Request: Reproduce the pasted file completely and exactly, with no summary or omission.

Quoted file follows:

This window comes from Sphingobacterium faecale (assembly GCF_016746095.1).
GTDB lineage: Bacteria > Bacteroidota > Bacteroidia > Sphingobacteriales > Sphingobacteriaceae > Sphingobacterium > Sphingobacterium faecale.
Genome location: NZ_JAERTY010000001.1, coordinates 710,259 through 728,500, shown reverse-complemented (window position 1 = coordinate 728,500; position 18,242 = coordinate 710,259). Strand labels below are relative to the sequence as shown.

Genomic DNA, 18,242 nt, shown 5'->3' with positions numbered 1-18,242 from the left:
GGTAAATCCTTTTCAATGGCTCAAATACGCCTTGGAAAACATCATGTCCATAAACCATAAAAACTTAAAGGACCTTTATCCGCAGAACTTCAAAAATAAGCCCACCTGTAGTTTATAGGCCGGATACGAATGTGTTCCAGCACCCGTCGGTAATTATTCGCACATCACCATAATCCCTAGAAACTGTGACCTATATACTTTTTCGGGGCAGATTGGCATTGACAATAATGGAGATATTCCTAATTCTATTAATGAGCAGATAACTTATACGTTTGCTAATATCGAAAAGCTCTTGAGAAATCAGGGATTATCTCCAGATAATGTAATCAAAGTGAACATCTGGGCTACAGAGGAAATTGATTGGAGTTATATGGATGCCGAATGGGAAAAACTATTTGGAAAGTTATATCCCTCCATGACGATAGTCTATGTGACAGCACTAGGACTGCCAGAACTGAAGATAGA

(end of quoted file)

This window comes from Sphingobacterium faecale (assembly GCF_016746095.1).
GTDB lineage: Bacteria > Bacteroidota > Bacteroidia > Sphingobacteriales > Sphingobacteriaceae > Sphingobacterium > Sphingobacterium faecale.
Genome location: NZ_JAERTY010000001.1, coordinates 710,259 through 728,500, shown reverse-complemented (window position 1 = coordinate 728,500; position 18,242 = coordinate 710,259). Strand labels below are relative to the sequence as shown.

Genomic DNA, 18,242 nt, shown 5'->3' with positions numbered 1-18,242 from the left:
GGTAAATCCTTTTCAATGGCTCAAATACGCCTTGGAAAACATCATGTCCATAAACCATAAAAACTTAAAGGACCTTTATCCGCAGAACTTCAAAAATAAGCCCACCTGTAGTTTATAGGCCGGATACGAATGTGTTCCAGCACCCGTCGGTAATTATTCGCACATCACCATAATCCCTAGAAACTGTGACCTATATACTTTTTCGGGGCAGATTGGCATTGACAATAATGGAGATATTCCTAATTCTATTAATGAGCAGATAACTTATACGTTTGCTAATATCGAAAAGCTCTTGAGAAATCAGGGATTATCTCCAGATAATGTAATCAAAGTGAACATCTGGGCTACAGAGGAAATTGATTGGAGTTATATGGATGCCGAATGGGAAAAACTATTTGGAAAGTTATATCCCTCCATGACGATAGTCTATGTGACAGCACTAGGACTGCCAGAACTGAAGATAGA